I never knew they had done a double bill of this, back in Spring 1983. If I had only been 5 years older at the time I would have been able to enjoy these beauties on the big screen. As it was, I was merely months away from watching it on VHS anyway and having my teenage brain overloaded with post apocalyptic stand-offs in irradiated deserts. Also, note the use of the ’18’ classification, which had recently replaced the ‘X’ rating. The ‘X’ classification always signified more of a frisson of danger than ’18’.
The Ladybird Leaders 737 series were a collection of factual books aimed at young readers who had progressed beyond basic texts and wanted something more stimulating than Janet & John. Released throughout the 70’s, and totaling over 40 by the end of the series, the simple, bold style of the covers was one that stood out in the local Woolworths when I was a young reader. Being a boy, the Dinosaurs and Soldiers books were amongst the first bought, but the wonderful cover images conveyed the subject matter with grace and power. Here is a selection of them;
http://www.easyontheeye.net/ladybird/70s/737/737.htm -brief overview of the 737 Leaders series.
http://www.theweeweb.co.uk/ladybird/patrick_armstrong.php – interview with Patrick Armstrong, an author of several of the Leaders series.
all images courtesy of
Ladybird 737 Covers and Prints
If you haven’t read this issue or any Walking Dead over the past 5 years, then be aware that there are spoilers below.
All comic covers are there to entice and sell the product, tarted up, pouting out from the comic racks or online. The fact that the first glimpse of a new comic is usually via the ‘solicitations’ that roll out on a monthly basis. Solicitation, is, as any good dictionary will tell you, the offering of goods and services. The Walking Dead uses their cover space to build up the hype. Many issues have had covers that pertain to a certain event happening (and by that I mean something momentous) and then the contents do not fulfil on that promise. Take for example issue 49, where Carl is leading Rick by the hand. Rick pulls a very distinctive Zombie shape, and his face is, helpfully, obscured by shadow. My god, you think – it’s all over for Rick. Except it wasn’t. While i am at it, let’s look at issue 85, the issue after Carl had had half his face blown off in the climax of ‘No Way Out’. Issue 85 has a cover that is sombre and respectful – a grieving father – Rick – hunkered down in grief, a plain black backdrop framing the pain and loss. Except, as we all know, Carl somehow managed to pull through in
a jump the shark moment piece of comic book logic that was barely credible and marks a low point in the series as a whole (According to me).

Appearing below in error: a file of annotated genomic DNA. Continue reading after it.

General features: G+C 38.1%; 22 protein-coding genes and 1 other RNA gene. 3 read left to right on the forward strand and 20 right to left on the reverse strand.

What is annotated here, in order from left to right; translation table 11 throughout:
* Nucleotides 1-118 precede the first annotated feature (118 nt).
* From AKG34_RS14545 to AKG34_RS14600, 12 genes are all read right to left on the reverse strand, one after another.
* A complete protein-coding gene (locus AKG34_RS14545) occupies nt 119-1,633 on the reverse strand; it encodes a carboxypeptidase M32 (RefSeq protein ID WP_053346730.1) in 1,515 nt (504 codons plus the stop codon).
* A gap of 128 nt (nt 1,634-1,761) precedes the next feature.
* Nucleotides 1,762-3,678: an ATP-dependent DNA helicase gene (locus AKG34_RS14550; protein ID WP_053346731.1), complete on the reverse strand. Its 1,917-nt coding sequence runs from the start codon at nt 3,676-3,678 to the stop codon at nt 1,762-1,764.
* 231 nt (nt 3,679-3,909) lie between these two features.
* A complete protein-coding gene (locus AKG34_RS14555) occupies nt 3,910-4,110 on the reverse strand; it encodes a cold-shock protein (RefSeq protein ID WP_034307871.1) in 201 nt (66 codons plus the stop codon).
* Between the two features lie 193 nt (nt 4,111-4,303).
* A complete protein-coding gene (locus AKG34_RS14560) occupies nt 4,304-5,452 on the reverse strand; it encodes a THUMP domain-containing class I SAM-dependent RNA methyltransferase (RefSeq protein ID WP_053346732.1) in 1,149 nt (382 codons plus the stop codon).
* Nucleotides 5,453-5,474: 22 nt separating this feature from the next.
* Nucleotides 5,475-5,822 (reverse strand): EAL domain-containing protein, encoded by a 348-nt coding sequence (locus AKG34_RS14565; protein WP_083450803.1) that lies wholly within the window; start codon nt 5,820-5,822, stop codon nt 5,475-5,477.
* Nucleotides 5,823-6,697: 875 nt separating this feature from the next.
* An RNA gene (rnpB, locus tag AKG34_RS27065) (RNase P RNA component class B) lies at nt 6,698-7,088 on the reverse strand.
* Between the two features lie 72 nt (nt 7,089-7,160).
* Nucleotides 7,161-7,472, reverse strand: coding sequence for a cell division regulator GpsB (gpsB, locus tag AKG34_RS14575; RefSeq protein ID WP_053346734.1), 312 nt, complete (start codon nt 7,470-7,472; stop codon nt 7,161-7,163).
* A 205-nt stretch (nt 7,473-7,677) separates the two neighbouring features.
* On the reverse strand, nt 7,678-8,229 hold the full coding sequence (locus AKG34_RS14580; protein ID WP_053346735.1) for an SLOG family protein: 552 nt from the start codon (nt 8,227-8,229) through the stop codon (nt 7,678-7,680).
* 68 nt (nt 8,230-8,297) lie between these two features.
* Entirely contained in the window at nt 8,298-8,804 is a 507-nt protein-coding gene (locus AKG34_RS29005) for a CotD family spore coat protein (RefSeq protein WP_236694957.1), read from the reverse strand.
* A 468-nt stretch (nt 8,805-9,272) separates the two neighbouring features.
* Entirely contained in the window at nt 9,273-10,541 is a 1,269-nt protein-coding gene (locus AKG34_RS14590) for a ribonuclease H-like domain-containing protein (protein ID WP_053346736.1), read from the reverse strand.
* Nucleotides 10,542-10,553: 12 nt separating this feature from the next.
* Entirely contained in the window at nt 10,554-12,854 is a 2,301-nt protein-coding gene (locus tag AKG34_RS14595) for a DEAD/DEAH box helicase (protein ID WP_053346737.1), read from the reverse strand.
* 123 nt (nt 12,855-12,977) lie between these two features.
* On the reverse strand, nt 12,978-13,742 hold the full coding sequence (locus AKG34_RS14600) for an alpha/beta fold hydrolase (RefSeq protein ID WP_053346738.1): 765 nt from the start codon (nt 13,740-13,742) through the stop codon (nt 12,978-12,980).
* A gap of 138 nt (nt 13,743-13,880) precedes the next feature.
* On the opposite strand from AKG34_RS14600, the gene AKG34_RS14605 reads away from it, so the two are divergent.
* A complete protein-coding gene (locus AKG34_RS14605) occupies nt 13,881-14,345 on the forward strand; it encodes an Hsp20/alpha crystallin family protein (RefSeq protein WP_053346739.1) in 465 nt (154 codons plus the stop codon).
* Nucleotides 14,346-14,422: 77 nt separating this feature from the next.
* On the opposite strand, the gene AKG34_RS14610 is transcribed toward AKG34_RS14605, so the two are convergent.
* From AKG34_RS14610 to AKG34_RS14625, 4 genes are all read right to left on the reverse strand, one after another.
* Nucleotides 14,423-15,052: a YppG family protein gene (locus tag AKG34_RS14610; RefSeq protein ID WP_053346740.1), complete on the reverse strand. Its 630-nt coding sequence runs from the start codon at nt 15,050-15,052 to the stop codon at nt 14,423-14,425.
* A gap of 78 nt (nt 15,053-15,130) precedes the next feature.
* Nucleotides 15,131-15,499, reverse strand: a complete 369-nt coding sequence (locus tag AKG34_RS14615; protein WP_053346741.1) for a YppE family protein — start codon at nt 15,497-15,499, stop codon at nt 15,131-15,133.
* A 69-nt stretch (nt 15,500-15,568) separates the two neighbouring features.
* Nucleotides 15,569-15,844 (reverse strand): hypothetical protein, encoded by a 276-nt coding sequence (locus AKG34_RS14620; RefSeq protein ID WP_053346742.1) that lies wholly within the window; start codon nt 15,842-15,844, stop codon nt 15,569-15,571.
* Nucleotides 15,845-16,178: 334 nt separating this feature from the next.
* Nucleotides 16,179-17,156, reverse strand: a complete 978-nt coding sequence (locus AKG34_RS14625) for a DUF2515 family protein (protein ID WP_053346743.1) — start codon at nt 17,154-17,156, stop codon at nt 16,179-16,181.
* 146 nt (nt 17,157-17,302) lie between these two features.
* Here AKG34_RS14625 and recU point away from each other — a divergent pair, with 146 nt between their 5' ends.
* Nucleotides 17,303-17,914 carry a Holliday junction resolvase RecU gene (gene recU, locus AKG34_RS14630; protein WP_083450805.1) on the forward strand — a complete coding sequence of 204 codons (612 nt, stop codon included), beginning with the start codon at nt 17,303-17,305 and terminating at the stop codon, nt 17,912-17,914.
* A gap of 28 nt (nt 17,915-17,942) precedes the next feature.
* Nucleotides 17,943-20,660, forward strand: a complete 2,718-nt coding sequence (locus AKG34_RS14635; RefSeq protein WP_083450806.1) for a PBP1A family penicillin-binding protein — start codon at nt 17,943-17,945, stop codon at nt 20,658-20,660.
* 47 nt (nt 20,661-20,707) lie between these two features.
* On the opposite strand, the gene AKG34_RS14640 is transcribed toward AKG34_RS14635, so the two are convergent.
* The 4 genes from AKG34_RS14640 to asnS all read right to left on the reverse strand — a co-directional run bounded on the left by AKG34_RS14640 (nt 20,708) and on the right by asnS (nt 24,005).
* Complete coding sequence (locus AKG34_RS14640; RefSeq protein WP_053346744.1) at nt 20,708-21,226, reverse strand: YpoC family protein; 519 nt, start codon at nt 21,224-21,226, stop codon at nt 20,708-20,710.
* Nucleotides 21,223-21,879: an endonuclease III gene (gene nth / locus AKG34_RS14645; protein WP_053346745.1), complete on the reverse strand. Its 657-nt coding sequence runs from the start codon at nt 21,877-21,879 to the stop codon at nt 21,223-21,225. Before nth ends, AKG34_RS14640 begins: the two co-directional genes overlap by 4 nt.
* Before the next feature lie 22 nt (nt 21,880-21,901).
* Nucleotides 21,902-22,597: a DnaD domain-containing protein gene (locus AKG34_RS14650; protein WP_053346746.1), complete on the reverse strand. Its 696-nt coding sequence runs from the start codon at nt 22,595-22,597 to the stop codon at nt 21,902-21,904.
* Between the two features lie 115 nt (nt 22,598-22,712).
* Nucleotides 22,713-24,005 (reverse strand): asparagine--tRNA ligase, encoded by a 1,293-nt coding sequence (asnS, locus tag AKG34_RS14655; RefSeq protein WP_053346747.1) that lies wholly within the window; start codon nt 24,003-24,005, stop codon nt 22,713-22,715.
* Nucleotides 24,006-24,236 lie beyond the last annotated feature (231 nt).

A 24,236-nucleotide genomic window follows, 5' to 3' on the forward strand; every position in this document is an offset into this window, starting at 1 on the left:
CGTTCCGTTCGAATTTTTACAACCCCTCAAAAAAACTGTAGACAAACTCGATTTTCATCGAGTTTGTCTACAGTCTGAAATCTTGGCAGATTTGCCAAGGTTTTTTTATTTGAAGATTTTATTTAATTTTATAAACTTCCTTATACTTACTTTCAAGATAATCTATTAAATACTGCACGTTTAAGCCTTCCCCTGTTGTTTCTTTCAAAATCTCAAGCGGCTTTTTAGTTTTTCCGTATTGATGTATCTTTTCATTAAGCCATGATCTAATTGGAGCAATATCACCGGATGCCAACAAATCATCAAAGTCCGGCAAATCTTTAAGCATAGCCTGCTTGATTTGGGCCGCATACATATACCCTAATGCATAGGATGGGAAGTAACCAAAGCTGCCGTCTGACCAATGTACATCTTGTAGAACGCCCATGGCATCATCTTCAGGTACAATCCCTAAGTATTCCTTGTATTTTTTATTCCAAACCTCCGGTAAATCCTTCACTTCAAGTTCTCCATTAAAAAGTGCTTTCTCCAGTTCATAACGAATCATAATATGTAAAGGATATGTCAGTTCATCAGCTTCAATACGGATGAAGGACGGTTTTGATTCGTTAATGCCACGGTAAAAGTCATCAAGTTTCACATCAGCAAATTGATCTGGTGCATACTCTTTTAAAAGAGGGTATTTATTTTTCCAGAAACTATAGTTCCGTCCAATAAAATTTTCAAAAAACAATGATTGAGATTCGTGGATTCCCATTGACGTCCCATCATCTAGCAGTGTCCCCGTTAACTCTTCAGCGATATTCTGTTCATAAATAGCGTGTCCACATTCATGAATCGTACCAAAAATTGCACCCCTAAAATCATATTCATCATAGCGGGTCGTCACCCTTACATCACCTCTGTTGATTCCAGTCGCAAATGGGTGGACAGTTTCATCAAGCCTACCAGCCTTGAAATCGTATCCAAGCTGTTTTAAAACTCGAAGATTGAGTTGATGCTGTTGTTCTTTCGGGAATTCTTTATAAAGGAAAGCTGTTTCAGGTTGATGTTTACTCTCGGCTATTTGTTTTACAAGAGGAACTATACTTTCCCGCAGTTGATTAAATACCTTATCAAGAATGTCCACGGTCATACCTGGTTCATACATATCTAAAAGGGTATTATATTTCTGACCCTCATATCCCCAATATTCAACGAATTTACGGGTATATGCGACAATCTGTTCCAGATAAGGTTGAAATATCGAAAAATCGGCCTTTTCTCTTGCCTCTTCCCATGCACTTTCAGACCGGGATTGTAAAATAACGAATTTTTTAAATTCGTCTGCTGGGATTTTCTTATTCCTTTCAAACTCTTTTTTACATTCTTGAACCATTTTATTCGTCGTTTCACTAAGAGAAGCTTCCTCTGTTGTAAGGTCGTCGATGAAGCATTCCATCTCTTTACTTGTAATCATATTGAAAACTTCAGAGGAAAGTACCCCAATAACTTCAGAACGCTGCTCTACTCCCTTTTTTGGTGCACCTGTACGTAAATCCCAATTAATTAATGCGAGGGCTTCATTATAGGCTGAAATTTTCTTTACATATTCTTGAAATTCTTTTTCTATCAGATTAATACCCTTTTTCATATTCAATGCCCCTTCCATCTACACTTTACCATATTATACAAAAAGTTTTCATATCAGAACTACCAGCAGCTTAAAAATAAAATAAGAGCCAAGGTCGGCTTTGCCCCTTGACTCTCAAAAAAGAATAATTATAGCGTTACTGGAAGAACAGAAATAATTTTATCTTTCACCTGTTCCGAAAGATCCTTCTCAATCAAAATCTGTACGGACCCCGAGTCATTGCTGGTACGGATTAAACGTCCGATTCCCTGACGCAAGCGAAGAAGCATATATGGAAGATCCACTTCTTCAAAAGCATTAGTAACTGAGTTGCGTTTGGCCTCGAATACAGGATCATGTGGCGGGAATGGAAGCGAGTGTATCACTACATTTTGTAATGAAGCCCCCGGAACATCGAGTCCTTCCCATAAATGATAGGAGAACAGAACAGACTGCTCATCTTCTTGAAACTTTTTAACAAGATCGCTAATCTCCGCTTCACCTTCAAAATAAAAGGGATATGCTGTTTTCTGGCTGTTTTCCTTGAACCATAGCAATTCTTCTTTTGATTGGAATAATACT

Anyway – the cover to issue 110 has Michonne and Ezekiel clashing swords and staffs and other stuff that all looks a bit like a close up of a section of a Rob Liefeld cover from 20 years ago. Great, you think, a battle! Or at least a fight. Alas, prepare to be disappointed. The cover image actually pertains to something much more mundane and is so outrageously misleading that when I got to that point in the book I couldn’t help but laugh. And groan. And shake my head sadly. Of all the covers that have took liberties with the actual contents, this is probably the cheekiest.
The contents themselves could be read and you could have made your tea and eat it by the time it has took you to read my preamble. It is a lightning quick read this time around, but the economy is to be applauded to a degree. It is lean (not mean), and you get to the end with a bit of a ? hanging above your head. There are 2 distinct plot lines, one involving Jesus and one involving Rick and a delegation meeting Ezekiel. This latter storyline intrigued the most. I really did not think that much of the new guy, and I thought the potential for ruining the book with overcooked characters was reaching a new level with ‘King’ Ezekiel. However, after this issue, I am warming to him a little, though I think the whole pomp and pageantry thing is a mistake and I don’t believe that survivors in a brutal post apocalypse environment would buy into this sub-Mad Max posturing. Saying that, the overall impression of Ezekiel is better than before, and it’s the highlight of an issue that moved things on so gradually that I don’t expect the cover for issue 111 to be anything more than Negan preparing Sunday lunch for himself and his concubines;